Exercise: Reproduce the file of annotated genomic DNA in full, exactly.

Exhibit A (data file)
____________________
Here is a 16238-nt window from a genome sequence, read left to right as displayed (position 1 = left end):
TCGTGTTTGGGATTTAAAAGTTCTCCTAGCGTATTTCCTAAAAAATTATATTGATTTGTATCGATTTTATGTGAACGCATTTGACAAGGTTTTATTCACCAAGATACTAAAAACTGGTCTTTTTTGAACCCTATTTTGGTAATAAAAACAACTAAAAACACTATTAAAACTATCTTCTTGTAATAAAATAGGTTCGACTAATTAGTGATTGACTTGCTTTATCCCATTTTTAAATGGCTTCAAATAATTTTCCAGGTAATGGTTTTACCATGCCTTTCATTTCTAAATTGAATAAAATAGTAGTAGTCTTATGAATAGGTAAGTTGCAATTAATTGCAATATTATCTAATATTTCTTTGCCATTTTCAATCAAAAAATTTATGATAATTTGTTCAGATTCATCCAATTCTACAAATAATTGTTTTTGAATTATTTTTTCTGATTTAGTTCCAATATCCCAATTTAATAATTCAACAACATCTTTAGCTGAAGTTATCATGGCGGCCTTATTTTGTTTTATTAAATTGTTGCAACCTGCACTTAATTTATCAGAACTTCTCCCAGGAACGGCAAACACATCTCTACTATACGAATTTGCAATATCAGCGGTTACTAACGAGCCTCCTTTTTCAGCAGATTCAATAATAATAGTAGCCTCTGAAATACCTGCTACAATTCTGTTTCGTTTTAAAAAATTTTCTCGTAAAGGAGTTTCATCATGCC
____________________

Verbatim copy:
Here is a 16238-nt window from a genome sequence, read left to right as displayed (position 1 = left end):
TCGTGTTTGGGATTTAAAAGTTCTCCTAGCGTATTTCCTAAAAAATTATATTGATTTGTATCGATTTTATGTGAACGCATTTGACAAGGTTTTATTCACCAAGATACTAAAAACTGGTCTTTTTTGAACCCTATTTTGGTAATAAAAACAACTAAAAACACTATTAAAACTATCTTCTTGTAATAAAATAGGTTCGACTAATTAGTGATTGACTTGCTTTATCCCATTTTTAAATGGCTTCAAATAATTTTCCAGGTAATGGTTTTACCATGCCTTTCATTTCTAAATTGAATAAAATAGTAGTAGTCTTATGAATAGGTAAGTTGCAATTAATTGCAATATTATCTAATATTTCTTTGCCATTTTCAATCAAAAAATTTATGATAATTTGTTCAGATTCATCCAATTCTACAAATAATTGTTTTTGAATTATTTTTTCTGATTTAGTTCCAATATCCCAATTTAATAATTCAACAACATCTTTAGCTGAAGTTATCATGGCGGCCTTATTTTGTTTTATTAAATTGTTGCAACCTGCACTTAATTTATCAGAACTTCTCCCAGGAACGGCAAACACATCTCTACTATACGAATTTGCAATATCAGCGGTTACTAACGAGCCTCCTTTTTCAGCAGATTCAATAATAATAGTAGCCTCTGAAATACCTGCTACAATTCTGTTTCGTTTTAAAAAATTTTCTCGTAAAGGAGTTTCATCATGCC